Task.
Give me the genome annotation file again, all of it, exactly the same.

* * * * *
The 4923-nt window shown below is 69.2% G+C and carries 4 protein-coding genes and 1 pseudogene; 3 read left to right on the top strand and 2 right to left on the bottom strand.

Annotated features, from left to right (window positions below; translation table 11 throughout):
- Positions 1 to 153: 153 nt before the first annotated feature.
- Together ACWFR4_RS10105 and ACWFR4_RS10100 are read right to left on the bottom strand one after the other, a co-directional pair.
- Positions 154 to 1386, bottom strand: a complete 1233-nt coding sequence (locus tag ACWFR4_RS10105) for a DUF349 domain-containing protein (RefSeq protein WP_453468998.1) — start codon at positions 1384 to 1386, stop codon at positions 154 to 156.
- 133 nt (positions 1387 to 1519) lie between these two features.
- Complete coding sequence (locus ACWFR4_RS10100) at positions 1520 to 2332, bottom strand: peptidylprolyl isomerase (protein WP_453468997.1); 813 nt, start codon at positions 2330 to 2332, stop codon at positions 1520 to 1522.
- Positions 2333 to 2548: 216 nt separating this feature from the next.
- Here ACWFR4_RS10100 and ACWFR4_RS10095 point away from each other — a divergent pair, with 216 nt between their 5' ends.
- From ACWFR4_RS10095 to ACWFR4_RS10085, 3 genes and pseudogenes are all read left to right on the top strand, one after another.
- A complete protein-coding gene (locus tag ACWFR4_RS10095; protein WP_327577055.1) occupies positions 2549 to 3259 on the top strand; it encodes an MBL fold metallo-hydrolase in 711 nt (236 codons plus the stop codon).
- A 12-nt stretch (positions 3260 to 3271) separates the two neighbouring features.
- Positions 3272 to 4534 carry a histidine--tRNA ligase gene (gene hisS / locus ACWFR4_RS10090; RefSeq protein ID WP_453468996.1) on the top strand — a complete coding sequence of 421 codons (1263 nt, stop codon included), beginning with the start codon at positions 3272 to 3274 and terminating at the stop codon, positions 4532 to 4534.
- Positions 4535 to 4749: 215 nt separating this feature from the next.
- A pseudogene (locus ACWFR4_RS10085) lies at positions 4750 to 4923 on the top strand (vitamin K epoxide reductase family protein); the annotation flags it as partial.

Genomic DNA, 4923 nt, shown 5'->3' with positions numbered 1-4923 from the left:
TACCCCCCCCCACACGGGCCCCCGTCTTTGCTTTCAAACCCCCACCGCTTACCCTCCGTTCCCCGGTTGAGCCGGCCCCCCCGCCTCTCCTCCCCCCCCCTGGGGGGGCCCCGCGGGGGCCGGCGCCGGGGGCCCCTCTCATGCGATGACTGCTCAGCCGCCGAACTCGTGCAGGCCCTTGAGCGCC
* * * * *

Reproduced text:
The 4923-nt window shown below is 69.2% G+C and carries 4 protein-coding genes and 1 pseudogene; 3 read left to right on the top strand and 2 right to left on the bottom strand.

Annotated features, from left to right (window positions below; translation table 11 throughout):
- Positions 1 to 153: 153 nt before the first annotated feature.
- Together ACWFR4_RS10105 and ACWFR4_RS10100 are read right to left on the bottom strand one after the other, a co-directional pair.
- Positions 154 to 1386, bottom strand: a complete 1233-nt coding sequence (locus tag ACWFR4_RS10105) for a DUF349 domain-containing protein (RefSeq protein WP_453468998.1) — start codon at positions 1384 to 1386, stop codon at positions 154 to 156.
- 133 nt (positions 1387 to 1519) lie between these two features.
- Complete coding sequence (locus ACWFR4_RS10100) at positions 1520 to 2332, bottom strand: peptidylprolyl isomerase (protein WP_453468997.1); 813 nt, start codon at positions 2330 to 2332, stop codon at positions 1520 to 1522.
- Positions 2333 to 2548: 216 nt separating this feature from the next.
- Here ACWFR4_RS10100 and ACWFR4_RS10095 point away from each other — a divergent pair, with 216 nt between their 5' ends.
- From ACWFR4_RS10095 to ACWFR4_RS10085, 3 genes and pseudogenes are all read left to right on the top strand, one after another.
- A complete protein-coding gene (locus tag ACWFR4_RS10095; protein WP_327577055.1) occupies positions 2549 to 3259 on the top strand; it encodes an MBL fold metallo-hydrolase in 711 nt (236 codons plus the stop codon).
- A 12-nt stretch (positions 3260 to 3271) separates the two neighbouring features.
- Positions 3272 to 4534 carry a histidine--tRNA ligase gene (gene hisS / locus ACWFR4_RS10090; RefSeq protein ID WP_453468996.1) on the top strand — a complete coding sequence of 421 codons (1263 nt, stop codon included), beginning with the start codon at positions 3272 to 3274 and terminating at the stop codon, positions 4532 to 4534.
- Positions 4535 to 4749: 215 nt separating this feature from the next.
- A pseudogene (locus ACWFR4_RS10085) lies at positions 4750 to 4923 on the top strand (vitamin K epoxide reductase family protein); the annotation flags it as partial.

Genomic DNA, 4923 nt, shown 5'->3' with positions numbered 1-4923 from the left:
TACCCCCCCCCACACGGGCCCCCGTCTTTGCTTTCAAACCCCCACCGCTTACCCTCCGTTCCCCGGTTGAGCCGGCCCCCCCGCCTCTCCTCCCCCCCCCTGGGGGGGCCCCGCGGGGGCCGGCGCCGGGGGCCCCTCTCATGCGATGACTGCTCAGCCGCCGAACTCGTGCAGGCCCTTGAGCGCC